In today’s era, high performance mobile devices are asserting their place in every gizmos we play with and guess what enables them work efficiently behind the scene – it’s large chunks of memory with low power and high speed, packed as dense as possible. Ever growing requirement of power, performance and area led us to process nodes like 20nm, but that has a burgeoning challenge of extreme process variation limiting the yield. However there is no escape from detecting the failure rate early in the cycle to assure high yield.
In case of memory, there can be billions of bit cells with column selectors and sense amplifiers and you can imagine the read / write throughput on those cells. Although redundant columns and error correction mechanisms are provided, they are not sufficient to tolerate bit cell failure above a certain number. The requirement here is to detect failure in the range of sigma of 6.
So, how do we detect failure at such high precision? Traditional methods are mostly based on Monte Carlo (MC) simulation, the idea first invented by Stanislaw Ulam, John Neumann and Nicholas Metropolis in 1940. To get a feel of this, let’s consider a bit cell of 6 transistors with 5 process variables per device, making a total of 30 process variables. Below is the QQ plot of distribution of bit cell read current (cell_i) on x-axis and cumulative density function (CDF) on y-axis. Each dot on the graph is a MC sample point. There are 1 million samples simulated.
QQ plot of bit cell read current with 1M MC samples simulated
The QQ curve is a representation of the response of output to process variables. The bend in the middle of the curve means a quadratic response in that region. The sharp drop off in bottom left means a circuit cut off in that region. Clearly any method assuming linear response will be extremely inaccurate.
Now consider the QQ plot for delay of a sense amplifier having 125 process variables.
QQ plot of delay of sense amplifier with 1M MC samples simulated
The three stripes indicate three distinct sets of delays indicating discontinuities; a small step in process variable space sometimes leads to major change in performance. Such strong nonlinearities will make linear and quadratic models completely fail. It must also be noted that the above result is obtained after 1M MC samples which covers circuits of about 4-sigma. For 6-sigma, one would need about 1 billion MC samples, not practical.
In order to detect rare failures with lesser samples, many variants of MC method and other analytical methods have been tried, but each of them lacks in either of robustness, accuracy, practicality or scalability. Some of them can work with only 6 to 12 process variables. A survey of all of them is provided in a white paper by Solido Design Automation.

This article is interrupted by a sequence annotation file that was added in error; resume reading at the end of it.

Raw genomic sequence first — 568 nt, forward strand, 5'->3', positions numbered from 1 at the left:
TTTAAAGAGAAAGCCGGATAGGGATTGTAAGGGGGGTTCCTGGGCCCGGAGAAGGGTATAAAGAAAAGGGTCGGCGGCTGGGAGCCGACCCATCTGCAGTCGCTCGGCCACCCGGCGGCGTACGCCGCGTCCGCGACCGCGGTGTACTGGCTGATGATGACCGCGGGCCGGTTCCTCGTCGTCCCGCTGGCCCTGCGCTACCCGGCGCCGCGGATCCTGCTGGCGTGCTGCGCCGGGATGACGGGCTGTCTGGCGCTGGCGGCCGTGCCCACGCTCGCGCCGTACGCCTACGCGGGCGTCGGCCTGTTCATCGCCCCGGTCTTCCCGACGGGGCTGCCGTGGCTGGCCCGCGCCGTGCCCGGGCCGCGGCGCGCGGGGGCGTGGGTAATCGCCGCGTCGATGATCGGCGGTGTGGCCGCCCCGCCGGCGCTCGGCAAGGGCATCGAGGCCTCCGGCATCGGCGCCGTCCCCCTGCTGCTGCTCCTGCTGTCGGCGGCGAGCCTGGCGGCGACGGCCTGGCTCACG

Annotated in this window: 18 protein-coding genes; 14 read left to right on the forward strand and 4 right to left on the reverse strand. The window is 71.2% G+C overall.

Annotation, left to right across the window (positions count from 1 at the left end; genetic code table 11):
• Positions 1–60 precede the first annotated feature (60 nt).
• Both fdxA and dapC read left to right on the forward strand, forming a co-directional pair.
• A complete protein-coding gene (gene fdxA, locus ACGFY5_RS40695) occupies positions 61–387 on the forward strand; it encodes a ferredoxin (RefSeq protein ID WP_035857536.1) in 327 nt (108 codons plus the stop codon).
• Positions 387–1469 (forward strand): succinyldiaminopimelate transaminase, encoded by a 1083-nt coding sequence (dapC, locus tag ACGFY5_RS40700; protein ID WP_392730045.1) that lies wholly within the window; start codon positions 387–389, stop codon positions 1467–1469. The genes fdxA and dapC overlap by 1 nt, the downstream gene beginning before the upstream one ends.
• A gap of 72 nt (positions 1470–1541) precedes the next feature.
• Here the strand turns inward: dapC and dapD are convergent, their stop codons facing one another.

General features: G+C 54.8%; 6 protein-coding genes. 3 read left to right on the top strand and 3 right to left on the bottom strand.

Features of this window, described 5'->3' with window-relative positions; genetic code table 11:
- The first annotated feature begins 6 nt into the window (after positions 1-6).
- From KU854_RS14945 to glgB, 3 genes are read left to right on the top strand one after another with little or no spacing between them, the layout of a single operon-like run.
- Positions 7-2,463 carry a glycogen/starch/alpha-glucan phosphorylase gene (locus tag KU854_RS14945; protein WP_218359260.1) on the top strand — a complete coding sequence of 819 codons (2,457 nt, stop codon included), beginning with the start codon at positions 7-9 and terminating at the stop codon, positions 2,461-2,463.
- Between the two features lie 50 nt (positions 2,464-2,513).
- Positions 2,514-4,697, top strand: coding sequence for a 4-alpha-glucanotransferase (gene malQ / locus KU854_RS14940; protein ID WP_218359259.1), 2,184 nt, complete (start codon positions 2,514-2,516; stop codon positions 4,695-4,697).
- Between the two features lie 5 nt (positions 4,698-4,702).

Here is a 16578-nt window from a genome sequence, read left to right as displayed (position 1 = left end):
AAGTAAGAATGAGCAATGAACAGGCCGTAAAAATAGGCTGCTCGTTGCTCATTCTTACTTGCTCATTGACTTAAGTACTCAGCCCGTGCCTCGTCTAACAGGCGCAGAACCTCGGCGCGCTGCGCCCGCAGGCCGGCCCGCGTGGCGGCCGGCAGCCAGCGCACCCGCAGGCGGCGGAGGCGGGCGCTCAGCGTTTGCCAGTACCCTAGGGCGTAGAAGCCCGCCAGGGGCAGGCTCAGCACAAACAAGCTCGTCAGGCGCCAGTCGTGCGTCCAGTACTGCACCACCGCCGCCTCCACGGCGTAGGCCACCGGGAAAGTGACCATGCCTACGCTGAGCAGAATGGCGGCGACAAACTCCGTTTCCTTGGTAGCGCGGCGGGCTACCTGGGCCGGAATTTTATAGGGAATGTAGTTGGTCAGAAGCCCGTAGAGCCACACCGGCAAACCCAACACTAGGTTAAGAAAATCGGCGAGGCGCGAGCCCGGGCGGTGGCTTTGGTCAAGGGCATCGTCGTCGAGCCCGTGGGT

Solido has developed a new method; they call it HSMC (High Sigma Monte Carlo) which is promising; fast, accurate, scalable, verifiable and usable. This method has been implemented as a high quality tool in Solido Variation Designer Platform.
The HSMC method prioritizes simulations towards the most-likely-to-fail cases by adaptive learning through feedback from SPICE. It never rejects any sample in case it causes failure, hence increasing accuracy. The method can produce extreme tail of the output distributions (like in QQ plot), using real MC samples and SPICE accurate results in hundreds or a few thousand simulations. The flow goes something like this –
- 1. Extract 6-sigma corners by simply running HSMC, opening the resulting QQ plot, selecting the point at the 6-sigma mark, and saving it as a corner.
- 2. Bit cell or sense amplifier designs are tried with different sizing. For each candidate design, one only needs to simulate at the corner(s) extracted in the 1[SUP]st[/SUP] step. The output performances are at “6-sigma yield”, but only with a handful of simulations.
- 3. Finally, verify the yield by doing another run of HSMC. The flow concludes if there are no significant interactions between process variables and outputs, which is generally the case. Otherwise, a re-loop is done, by choosing a new corner, designing against it and verifying.
Let’s look at the results of HSMC applied on the same bit cell and sense amplifier designs –
Bit cell_i – 100 failures in first 5000 samples
Sense amp delay – 61 failures in first 9000 samples
QQ plot of cell_i – 1M MC samples and 5500/100M HSMC samples
MC would have taken 100M samples against 5500 with HSMC
QQ plot of sense amp delay – 1M MC samples and 5500/100M HSMC samples
The process is extended further for reconciliation between global (die-to-die, wafer-to-wafer) and local (within-die) statistical process variation. It is clear that this method is fast due to handful of samples to be simulated, accurate as no likely failure is rejected, scalable as this method can handle 100s of process variables, verifiable and usable.
The details can be looked into the actual white paper, “High-Sigma Monte Carlo for High Yield and Performance Memory Design”, written by Trent McConaghy, Co-founder and CTO, Solido Design Automation, Inc.
By Pawan Kumar Fangaria
EDA/Semiconductor professional and Business consultant